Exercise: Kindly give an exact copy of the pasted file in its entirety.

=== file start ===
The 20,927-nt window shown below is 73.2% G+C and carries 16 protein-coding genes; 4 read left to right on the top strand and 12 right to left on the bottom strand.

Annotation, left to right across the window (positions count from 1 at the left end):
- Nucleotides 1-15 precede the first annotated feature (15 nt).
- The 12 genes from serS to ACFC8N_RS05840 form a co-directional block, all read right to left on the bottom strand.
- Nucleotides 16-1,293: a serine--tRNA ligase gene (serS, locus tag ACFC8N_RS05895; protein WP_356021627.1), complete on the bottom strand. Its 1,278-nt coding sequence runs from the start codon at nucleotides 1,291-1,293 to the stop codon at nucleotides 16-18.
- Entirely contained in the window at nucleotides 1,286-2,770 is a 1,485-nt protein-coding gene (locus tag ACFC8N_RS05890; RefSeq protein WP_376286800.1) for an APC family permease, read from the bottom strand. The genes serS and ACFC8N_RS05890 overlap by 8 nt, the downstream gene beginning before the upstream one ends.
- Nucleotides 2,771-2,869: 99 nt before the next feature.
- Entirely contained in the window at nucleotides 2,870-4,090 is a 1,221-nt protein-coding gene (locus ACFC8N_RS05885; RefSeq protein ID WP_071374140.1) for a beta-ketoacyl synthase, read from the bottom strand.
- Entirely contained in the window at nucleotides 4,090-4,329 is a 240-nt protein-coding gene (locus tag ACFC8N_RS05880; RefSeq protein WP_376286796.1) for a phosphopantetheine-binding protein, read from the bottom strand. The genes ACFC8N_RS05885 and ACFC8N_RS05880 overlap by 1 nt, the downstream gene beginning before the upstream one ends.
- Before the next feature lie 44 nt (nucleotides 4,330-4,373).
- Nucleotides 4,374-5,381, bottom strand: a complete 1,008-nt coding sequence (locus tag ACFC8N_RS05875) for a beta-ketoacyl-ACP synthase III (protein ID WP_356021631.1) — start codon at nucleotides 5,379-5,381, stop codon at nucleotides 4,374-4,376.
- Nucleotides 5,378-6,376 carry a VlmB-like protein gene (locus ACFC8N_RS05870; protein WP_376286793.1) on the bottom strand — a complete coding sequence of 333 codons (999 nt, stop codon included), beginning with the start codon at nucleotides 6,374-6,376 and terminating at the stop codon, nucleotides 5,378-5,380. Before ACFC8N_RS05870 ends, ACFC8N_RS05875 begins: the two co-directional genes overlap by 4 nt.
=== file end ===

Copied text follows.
The 20,927-nt window shown below is 73.2% G+C and carries 16 protein-coding genes; 4 read left to right on the top strand and 12 right to left on the bottom strand.

Annotation, left to right across the window (positions count from 1 at the left end):
- Nucleotides 1-15 precede the first annotated feature (15 nt).
- The 12 genes from serS to ACFC8N_RS05840 form a co-directional block, all read right to left on the bottom strand.
- Nucleotides 16-1,293: a serine--tRNA ligase gene (serS, locus tag ACFC8N_RS05895; protein WP_356021627.1), complete on the bottom strand. Its 1,278-nt coding sequence runs from the start codon at nucleotides 1,291-1,293 to the stop codon at nucleotides 16-18.
- Entirely contained in the window at nucleotides 1,286-2,770 is a 1,485-nt protein-coding gene (locus tag ACFC8N_RS05890; RefSeq protein WP_376286800.1) for an APC family permease, read from the bottom strand. The genes serS and ACFC8N_RS05890 overlap by 8 nt, the downstream gene beginning before the upstream one ends.
- Nucleotides 2,771-2,869: 99 nt before the next feature.
- Entirely contained in the window at nucleotides 2,870-4,090 is a 1,221-nt protein-coding gene (locus ACFC8N_RS05885; RefSeq protein ID WP_071374140.1) for a beta-ketoacyl synthase, read from the bottom strand.
- Entirely contained in the window at nucleotides 4,090-4,329 is a 240-nt protein-coding gene (locus tag ACFC8N_RS05880; RefSeq protein WP_376286796.1) for a phosphopantetheine-binding protein, read from the bottom strand. The genes ACFC8N_RS05885 and ACFC8N_RS05880 overlap by 1 nt, the downstream gene beginning before the upstream one ends.
- Before the next feature lie 44 nt (nucleotides 4,330-4,373).
- Nucleotides 4,374-5,381, bottom strand: a complete 1,008-nt coding sequence (locus tag ACFC8N_RS05875) for a beta-ketoacyl-ACP synthase III (protein ID WP_356021631.1) — start codon at nucleotides 5,379-5,381, stop codon at nucleotides 4,374-4,376.
- Nucleotides 5,378-6,376 carry a VlmB-like protein gene (locus ACFC8N_RS05870; protein WP_376286793.1) on the bottom strand — a complete coding sequence of 333 codons (999 nt, stop codon included), beginning with the start codon at nucleotides 6,374-6,376 and terminating at the stop codon, nucleotides 5,378-5,380. Before ACFC8N_RS05870 ends, ACFC8N_RS05875 begins: the two co-directional genes overlap by 4 nt.